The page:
Urban health and well-being are greatly enhanced by physical activity. As the urbanization process spreads as well as the urban population increases, a variety of health issues are encountered as a result of urban sedentary lifestyles, excessive pollution, over-burdening food -- nutrition safety and security, physical inactivity, as well as elevated stress.

Globally, metropolitan regions have substantially greater rates of physical inactivity than rural areas, and this problem is particularly critical in countries with low or middle incomes. Urbanization, in particular, has a vast amount of impact on how much and what kind of physical exercise a urban-dweller engages in.

Over 3 million people each year die from physical inactivity, with 2.6 million of those fatalities taking place in low and middle-income nations. Economic activities, socioeconomic and cultural conditions, occupational activities, along with environmental settings all undergo significant changes as a result of urbanization.

These structural alterations result in modifications in each individual's lifestyle living in urban areas regarding their socioeconomic status, which both directly and indirectly affects levels of physical exercise as well as the behavioral aspects of urban population groups in general.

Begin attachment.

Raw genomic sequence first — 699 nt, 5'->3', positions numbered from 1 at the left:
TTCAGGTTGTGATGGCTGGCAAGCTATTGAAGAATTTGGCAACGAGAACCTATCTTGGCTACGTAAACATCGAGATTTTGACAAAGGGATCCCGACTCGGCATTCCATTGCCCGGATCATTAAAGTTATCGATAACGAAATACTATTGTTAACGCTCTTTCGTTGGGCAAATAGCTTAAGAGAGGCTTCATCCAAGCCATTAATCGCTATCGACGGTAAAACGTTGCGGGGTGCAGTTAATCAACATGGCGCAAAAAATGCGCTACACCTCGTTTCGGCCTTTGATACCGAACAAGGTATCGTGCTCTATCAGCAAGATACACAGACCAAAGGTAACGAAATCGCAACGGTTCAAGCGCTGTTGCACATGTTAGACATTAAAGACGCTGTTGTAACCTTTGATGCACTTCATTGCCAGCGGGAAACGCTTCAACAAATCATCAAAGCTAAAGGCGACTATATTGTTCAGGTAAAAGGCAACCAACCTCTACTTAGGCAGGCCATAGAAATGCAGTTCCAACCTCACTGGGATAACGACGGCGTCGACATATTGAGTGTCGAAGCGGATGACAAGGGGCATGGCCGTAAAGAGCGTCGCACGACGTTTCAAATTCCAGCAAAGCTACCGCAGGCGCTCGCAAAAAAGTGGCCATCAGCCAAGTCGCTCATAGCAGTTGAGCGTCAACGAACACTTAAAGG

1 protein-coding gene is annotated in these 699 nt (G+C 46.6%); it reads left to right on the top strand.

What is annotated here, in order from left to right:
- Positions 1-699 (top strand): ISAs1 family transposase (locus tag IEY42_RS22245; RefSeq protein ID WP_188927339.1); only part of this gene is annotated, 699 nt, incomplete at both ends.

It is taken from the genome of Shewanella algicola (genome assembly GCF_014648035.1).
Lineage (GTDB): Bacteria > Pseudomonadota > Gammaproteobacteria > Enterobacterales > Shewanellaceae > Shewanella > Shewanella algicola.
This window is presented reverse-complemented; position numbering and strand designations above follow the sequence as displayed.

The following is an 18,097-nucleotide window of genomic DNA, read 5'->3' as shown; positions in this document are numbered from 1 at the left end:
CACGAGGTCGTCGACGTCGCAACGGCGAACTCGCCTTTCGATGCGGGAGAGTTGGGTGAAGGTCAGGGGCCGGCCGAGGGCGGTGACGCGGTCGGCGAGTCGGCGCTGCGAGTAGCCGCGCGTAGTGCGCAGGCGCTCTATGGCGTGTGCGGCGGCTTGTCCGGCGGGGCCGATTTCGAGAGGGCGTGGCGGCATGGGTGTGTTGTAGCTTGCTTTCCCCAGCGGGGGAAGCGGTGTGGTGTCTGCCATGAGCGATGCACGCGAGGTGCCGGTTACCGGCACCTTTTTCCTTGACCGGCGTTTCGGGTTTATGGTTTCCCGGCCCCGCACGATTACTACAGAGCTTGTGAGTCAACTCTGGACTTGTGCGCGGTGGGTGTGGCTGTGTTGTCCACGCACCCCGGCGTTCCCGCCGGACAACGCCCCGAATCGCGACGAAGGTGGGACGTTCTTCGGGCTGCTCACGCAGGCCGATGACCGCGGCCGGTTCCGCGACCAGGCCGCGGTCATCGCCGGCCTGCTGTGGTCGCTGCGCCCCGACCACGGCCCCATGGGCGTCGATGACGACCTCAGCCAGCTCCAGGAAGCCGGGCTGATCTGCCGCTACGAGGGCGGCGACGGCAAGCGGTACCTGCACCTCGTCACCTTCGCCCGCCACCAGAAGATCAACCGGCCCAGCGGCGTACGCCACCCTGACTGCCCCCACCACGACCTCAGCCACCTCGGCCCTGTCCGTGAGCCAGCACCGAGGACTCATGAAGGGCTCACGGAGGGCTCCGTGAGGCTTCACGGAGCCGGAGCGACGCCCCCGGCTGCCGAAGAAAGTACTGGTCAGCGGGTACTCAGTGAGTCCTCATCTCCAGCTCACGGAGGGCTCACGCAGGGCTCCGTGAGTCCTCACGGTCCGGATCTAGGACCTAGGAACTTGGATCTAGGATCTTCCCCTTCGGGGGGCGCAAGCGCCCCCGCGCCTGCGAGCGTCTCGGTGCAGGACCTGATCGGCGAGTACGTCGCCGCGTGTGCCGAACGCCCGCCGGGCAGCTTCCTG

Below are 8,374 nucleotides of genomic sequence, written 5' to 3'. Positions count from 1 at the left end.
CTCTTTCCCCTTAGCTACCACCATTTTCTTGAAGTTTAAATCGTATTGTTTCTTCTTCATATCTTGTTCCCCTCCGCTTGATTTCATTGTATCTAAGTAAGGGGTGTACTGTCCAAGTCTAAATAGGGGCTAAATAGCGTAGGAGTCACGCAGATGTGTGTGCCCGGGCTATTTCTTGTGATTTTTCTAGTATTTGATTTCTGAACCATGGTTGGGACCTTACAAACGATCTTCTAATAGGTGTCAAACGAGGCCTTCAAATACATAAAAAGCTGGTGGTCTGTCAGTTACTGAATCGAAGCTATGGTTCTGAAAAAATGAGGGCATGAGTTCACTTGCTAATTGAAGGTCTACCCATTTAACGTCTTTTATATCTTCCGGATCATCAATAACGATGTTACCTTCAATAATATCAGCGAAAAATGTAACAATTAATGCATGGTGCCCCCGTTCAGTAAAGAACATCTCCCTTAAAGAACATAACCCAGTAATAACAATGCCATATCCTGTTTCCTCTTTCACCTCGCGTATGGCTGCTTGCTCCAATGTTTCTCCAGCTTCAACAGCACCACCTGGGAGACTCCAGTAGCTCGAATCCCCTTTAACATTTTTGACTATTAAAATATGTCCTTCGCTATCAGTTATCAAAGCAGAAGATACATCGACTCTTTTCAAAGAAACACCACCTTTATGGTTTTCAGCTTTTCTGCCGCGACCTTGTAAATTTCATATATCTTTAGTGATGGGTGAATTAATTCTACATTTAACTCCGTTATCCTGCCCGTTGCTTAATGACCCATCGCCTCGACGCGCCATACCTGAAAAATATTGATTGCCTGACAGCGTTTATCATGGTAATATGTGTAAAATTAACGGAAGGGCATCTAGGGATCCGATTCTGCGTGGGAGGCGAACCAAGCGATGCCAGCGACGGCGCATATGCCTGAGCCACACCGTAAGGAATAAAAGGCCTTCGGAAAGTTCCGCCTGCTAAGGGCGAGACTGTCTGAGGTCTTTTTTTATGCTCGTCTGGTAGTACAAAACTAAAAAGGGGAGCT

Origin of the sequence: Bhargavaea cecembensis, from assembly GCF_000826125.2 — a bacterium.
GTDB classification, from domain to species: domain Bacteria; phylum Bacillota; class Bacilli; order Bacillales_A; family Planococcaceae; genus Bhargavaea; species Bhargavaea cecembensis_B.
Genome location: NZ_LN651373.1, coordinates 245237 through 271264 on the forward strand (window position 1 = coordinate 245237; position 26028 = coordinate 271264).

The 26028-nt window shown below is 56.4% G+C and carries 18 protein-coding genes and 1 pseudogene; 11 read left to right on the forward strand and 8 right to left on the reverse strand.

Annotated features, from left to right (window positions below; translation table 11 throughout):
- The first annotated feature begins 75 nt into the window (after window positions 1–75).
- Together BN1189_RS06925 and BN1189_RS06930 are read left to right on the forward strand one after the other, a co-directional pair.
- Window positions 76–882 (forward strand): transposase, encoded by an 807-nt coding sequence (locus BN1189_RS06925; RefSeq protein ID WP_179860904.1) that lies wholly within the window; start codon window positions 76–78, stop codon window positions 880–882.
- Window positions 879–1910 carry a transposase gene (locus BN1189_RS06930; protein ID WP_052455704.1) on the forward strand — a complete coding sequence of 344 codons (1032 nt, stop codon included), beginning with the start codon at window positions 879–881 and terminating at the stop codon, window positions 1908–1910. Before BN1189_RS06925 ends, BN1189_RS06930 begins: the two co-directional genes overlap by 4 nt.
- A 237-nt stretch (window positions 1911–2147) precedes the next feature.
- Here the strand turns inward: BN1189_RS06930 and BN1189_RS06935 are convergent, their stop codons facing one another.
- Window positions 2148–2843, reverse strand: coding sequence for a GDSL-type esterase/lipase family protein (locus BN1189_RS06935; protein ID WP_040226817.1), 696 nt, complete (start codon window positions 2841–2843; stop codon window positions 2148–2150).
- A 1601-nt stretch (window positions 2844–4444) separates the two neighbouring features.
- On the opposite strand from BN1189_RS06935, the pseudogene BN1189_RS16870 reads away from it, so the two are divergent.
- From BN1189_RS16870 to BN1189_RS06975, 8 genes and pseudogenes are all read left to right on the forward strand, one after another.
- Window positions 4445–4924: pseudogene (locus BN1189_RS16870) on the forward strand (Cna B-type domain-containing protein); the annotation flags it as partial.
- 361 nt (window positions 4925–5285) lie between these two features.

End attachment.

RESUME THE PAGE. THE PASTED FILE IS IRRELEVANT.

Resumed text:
According to recent studies, urban Bangladesh lacks on a huge scale for promoting physical activities, as well as the prevalence of physical exercises, willingness of participating in physical exercises, and activities among young people and women is comparatively lower. 

From a recent nationwide study (conducted from September 2017 to June 2018), 29.1% of all persons in Bangladesh (36.7% in urban areas vs. 26.9% in rural regions) were physically inactive when considering 150 minutes of moderate-intensity activity each week.

The prevalence of physical inactivity is vividly higher among young adolescents, which is a major concern for the higher risk of obesity, NCDs, and mental health issues, besides psychological and cognitive development. Likewise, there is extreme risk of low growth of human development in Bangladesh in a broader view. According to the results of a study conducted in Dhaka city, more females (94%) than males (73%) did not fulfill the WHO recommendations of at least 150 minutes of MVPA per week.